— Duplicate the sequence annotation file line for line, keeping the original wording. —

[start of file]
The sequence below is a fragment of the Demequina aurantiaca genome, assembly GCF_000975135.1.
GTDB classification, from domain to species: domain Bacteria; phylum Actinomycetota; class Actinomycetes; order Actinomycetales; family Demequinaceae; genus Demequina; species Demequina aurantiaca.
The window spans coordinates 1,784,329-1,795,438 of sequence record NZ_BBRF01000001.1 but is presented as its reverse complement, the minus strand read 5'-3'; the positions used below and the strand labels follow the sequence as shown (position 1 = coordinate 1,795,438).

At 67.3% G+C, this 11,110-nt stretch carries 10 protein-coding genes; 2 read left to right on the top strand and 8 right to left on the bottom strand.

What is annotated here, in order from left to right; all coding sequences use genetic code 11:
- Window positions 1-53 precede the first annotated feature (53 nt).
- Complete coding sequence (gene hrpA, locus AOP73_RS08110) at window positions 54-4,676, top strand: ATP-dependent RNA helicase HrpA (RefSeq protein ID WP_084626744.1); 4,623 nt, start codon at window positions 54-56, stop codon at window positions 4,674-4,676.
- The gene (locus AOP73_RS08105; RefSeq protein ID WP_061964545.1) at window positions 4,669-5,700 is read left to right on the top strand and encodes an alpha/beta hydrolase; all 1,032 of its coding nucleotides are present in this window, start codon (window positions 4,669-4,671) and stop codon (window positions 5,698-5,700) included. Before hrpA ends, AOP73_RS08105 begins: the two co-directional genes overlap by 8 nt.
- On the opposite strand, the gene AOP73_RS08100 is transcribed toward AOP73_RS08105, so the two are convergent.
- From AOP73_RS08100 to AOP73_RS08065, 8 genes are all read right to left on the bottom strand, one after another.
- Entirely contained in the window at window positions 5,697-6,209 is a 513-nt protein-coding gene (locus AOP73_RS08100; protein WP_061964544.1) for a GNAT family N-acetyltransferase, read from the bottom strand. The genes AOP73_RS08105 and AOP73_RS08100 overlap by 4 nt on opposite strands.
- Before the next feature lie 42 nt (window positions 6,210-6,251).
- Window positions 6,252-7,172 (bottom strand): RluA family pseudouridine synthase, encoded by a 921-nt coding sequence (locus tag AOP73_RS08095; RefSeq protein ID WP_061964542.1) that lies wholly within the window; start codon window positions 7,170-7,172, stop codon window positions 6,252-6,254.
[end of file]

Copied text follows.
The sequence below is a fragment of the Demequina aurantiaca genome, assembly GCF_000975135.1.
GTDB classification, from domain to species: domain Bacteria; phylum Actinomycetota; class Actinomycetes; order Actinomycetales; family Demequinaceae; genus Demequina; species Demequina aurantiaca.
The window spans coordinates 1,784,329-1,795,438 of sequence record NZ_BBRF01000001.1 but is presented as its reverse complement, the minus strand read 5'-3'; the positions used below and the strand labels follow the sequence as shown (position 1 = coordinate 1,795,438).

At 67.3% G+C, this 11,110-nt stretch carries 10 protein-coding genes; 2 read left to right on the top strand and 8 right to left on the bottom strand.

What is annotated here, in order from left to right; all coding sequences use genetic code 11:
- Window positions 1-53 precede the first annotated feature (53 nt).
- Complete coding sequence (gene hrpA, locus AOP73_RS08110) at window positions 54-4,676, top strand: ATP-dependent RNA helicase HrpA (RefSeq protein ID WP_084626744.1); 4,623 nt, start codon at window positions 54-56, stop codon at window positions 4,674-4,676.
- The gene (locus AOP73_RS08105; RefSeq protein ID WP_061964545.1) at window positions 4,669-5,700 is read left to right on the top strand and encodes an alpha/beta hydrolase; all 1,032 of its coding nucleotides are present in this window, start codon (window positions 4,669-4,671) and stop codon (window positions 5,698-5,700) included. Before hrpA ends, AOP73_RS08105 begins: the two co-directional genes overlap by 8 nt.
- On the opposite strand, the gene AOP73_RS08100 is transcribed toward AOP73_RS08105, so the two are convergent.
- From AOP73_RS08100 to AOP73_RS08065, 8 genes are all read right to left on the bottom strand, one after another.
- Entirely contained in the window at window positions 5,697-6,209 is a 513-nt protein-coding gene (locus AOP73_RS08100; protein WP_061964544.1) for a GNAT family N-acetyltransferase, read from the bottom strand. The genes AOP73_RS08105 and AOP73_RS08100 overlap by 4 nt on opposite strands.
- Before the next feature lie 42 nt (window positions 6,210-6,251).
- Window positions 6,252-7,172 (bottom strand): RluA family pseudouridine synthase, encoded by a 921-nt coding sequence (locus tag AOP73_RS08095; RefSeq protein ID WP_061964542.1) that lies wholly within the window; start codon window positions 7,170-7,172, stop codon window positions 6,252-6,254.